Introducing us to a cute little duck called Orville who wished he could fly “right up to the sky,” The Keith Harris Show saw the late ventriloquist presenting his own fun-filled comedy variety show between the years of 1982 and 1990.
On top of Orville, there was also Cuddles the monkey, whose temperament was nowhere as gentle as his name suggested: we all remember his catchphrase, “I hate that duck!”
7. Maid Marian and her Merry Men
Maid Marian and her Merry Men ran for 26 episodes over four series between 1989 and 1994 and was written by Blackadder star Tony Robinson, who also played the Sheriff of Nottingham in this witty and inverted take on the legend of Robin Hood.
As the presence of the Baldrick actor might suggest, this was basically a more kid-friendly version of Blackadder, but could be enjoyed by young and old alike.
6. Only Fools and Horses
Considered by many to be the greatest comedy show of the 1980s, Only Fools and Horses was at its peak watched by an incredible 24 million people and in a 2004 poll was voted Britain’s best sitcom of all time.
It may have been aimed primarily at the grown-ups in the audience, but we still loved the show just as much when we were kids.
5. Red Dwarf
First hitting screens all the way back in 1988, Red Dwarf started life as a sitcom in space, centred on the few survivors of a space ship left drifting through the universe in the distant future. As the series progressed, it became more of a full-blown, FX-driven sci-fi adventure series, but still with plenty of jokes.
Even hardcore fans of Red Dwarf may be surprised by the show’s longevity. There have been 12 seasons totalling 74 episodes, as well as a TV movie, Red Dwarf: The Promised Land, in 2020.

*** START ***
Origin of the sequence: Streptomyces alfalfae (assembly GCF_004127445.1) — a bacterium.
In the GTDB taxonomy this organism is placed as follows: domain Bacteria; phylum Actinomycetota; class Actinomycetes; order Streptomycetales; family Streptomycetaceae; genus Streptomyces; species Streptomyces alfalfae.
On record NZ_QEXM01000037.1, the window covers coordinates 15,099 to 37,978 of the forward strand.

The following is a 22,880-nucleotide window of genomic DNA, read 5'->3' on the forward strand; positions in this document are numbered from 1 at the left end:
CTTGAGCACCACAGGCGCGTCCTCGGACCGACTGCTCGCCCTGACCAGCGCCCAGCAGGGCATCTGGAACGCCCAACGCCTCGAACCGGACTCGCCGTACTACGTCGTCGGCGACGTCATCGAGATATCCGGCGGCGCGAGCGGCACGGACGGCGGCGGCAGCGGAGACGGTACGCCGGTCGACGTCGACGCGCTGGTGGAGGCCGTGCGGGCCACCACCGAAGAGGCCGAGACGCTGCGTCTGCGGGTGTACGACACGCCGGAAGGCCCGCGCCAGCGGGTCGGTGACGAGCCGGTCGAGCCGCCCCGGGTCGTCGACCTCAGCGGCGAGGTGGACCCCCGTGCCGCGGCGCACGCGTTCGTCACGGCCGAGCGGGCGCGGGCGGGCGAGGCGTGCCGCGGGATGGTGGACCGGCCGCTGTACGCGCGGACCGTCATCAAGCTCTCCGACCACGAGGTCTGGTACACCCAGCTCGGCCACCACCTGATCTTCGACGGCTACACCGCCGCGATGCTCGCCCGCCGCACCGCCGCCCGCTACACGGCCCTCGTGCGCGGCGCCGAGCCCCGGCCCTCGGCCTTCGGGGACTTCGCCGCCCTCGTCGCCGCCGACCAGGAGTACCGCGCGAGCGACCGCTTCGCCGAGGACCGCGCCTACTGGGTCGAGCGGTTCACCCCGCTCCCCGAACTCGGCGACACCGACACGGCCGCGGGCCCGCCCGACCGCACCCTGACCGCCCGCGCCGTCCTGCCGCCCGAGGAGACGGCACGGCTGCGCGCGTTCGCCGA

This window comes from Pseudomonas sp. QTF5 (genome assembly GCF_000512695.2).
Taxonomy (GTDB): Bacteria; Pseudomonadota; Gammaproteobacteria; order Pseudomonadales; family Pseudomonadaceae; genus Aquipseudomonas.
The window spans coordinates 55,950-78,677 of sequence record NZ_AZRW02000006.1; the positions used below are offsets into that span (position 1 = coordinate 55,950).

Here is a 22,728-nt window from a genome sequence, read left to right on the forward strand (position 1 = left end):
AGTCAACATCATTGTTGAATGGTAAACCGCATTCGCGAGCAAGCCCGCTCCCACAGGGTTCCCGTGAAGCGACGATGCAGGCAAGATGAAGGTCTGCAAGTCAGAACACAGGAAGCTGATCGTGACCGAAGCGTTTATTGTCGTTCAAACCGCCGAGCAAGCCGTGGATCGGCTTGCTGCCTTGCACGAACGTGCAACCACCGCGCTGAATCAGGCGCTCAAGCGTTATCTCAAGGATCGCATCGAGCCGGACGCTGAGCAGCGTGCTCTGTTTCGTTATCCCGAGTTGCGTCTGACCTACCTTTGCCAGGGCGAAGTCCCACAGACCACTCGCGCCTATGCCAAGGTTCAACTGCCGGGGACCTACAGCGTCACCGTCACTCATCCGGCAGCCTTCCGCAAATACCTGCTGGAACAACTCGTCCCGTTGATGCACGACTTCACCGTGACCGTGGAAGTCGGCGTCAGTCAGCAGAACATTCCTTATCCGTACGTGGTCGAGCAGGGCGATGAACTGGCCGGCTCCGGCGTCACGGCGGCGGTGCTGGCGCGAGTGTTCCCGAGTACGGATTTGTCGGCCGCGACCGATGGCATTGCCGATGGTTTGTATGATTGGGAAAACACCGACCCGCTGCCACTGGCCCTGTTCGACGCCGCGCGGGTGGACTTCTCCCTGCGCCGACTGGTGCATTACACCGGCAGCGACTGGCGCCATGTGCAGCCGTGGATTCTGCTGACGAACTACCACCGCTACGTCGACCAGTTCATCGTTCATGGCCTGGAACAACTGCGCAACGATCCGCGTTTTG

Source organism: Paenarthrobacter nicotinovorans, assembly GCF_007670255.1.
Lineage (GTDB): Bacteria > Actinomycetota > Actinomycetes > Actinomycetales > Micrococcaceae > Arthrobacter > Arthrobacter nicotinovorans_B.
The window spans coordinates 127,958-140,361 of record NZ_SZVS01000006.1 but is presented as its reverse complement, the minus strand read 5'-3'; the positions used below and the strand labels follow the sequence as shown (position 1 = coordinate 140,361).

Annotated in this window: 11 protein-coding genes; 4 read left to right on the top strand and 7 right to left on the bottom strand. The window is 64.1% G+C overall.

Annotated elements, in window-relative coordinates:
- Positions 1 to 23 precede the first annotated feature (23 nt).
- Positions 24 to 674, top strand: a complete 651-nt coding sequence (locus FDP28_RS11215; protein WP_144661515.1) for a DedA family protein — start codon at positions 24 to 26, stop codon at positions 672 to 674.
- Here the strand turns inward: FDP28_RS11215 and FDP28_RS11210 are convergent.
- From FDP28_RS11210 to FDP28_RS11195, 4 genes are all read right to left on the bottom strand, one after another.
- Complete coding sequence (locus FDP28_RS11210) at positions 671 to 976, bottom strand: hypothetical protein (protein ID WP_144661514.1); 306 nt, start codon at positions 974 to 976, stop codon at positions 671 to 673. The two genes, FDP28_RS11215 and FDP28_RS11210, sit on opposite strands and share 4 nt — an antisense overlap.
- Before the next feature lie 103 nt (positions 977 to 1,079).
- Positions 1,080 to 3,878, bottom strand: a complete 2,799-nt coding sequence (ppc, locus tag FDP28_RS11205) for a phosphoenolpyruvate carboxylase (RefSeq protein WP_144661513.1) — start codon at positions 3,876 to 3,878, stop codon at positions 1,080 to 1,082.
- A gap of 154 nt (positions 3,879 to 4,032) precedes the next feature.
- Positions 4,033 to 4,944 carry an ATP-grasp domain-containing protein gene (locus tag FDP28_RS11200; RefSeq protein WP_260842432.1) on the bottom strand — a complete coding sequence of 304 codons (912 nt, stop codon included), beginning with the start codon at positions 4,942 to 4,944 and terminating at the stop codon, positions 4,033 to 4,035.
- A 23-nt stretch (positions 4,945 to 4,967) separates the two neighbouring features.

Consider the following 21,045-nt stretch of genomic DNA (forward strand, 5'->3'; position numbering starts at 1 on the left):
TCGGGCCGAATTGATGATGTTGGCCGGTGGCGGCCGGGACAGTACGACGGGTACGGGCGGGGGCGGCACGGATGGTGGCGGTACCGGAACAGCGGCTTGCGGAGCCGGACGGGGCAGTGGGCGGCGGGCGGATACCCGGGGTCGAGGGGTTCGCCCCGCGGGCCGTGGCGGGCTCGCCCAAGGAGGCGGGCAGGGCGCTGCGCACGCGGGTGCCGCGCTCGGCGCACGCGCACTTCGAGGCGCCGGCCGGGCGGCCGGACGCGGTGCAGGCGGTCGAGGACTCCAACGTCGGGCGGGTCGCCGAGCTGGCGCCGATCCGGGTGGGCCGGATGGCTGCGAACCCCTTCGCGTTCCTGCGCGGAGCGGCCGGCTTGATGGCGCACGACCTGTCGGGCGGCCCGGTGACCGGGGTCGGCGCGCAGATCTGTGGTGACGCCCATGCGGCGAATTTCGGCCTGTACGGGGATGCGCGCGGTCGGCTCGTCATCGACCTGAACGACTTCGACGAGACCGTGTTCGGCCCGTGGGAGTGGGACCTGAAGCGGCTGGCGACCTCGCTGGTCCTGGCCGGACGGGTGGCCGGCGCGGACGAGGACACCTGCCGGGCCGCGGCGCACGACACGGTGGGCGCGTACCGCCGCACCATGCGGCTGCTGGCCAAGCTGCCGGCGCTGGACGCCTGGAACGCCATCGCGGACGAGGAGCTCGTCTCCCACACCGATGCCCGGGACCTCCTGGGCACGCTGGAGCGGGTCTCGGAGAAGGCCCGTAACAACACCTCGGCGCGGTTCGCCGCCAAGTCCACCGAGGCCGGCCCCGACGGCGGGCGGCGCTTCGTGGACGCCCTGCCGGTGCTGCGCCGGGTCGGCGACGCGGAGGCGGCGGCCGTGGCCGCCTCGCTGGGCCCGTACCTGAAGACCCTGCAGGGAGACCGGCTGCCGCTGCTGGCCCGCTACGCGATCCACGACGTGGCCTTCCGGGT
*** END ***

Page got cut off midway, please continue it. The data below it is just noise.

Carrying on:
Voted the 13th greatest children’s TV show of all time in a poll, Rentaghost was originally broadcast between 1976 and 1984 and followed a group of ghosts who worked for a firm that would rent them out for a number of different spooky tasks.
It may have officially been a kids’ show, but Rentaghost’s madcap humour went down every bit as well with the mums and dads in the audience.
3. Spitting Image
Spitting Image, which has seen a recent TV revival, is a British comedy puppet show that was first broadcast in 1984. Its brand of satirical comedy was aimed at adults, but if you’re anything like us then you tried to sneak a watch of it as often as possible when you were growing up.
As youngsters, we might not have always got the jokes, but it was impossible not to burst out laughing just looking at those puppets.
2. Yes Minister
Spitting Image wasn’t the only 80s TV comedy hit to tackle politics. Yes Minister a satirical sitcom that ran from 1980 to 1984, and was followed by an equally hilarious sequel called Yes Prime Minister.
The show followed the political career of Jim Hacker, and we promise it was far funnier than it sounds!
1. The Young Ones
Another show that we were definitely far too young to be watching at the time, The Young Ones was a surreal, slapstick masterpiece that focused on the lives of four mismatched and extremely lazy students.
The whole cast was amazing, but The Young Ones is best remembered for introducing Ade Edmondson and Rik Mayall, who later made the hilarious 90s sitcom Bottom.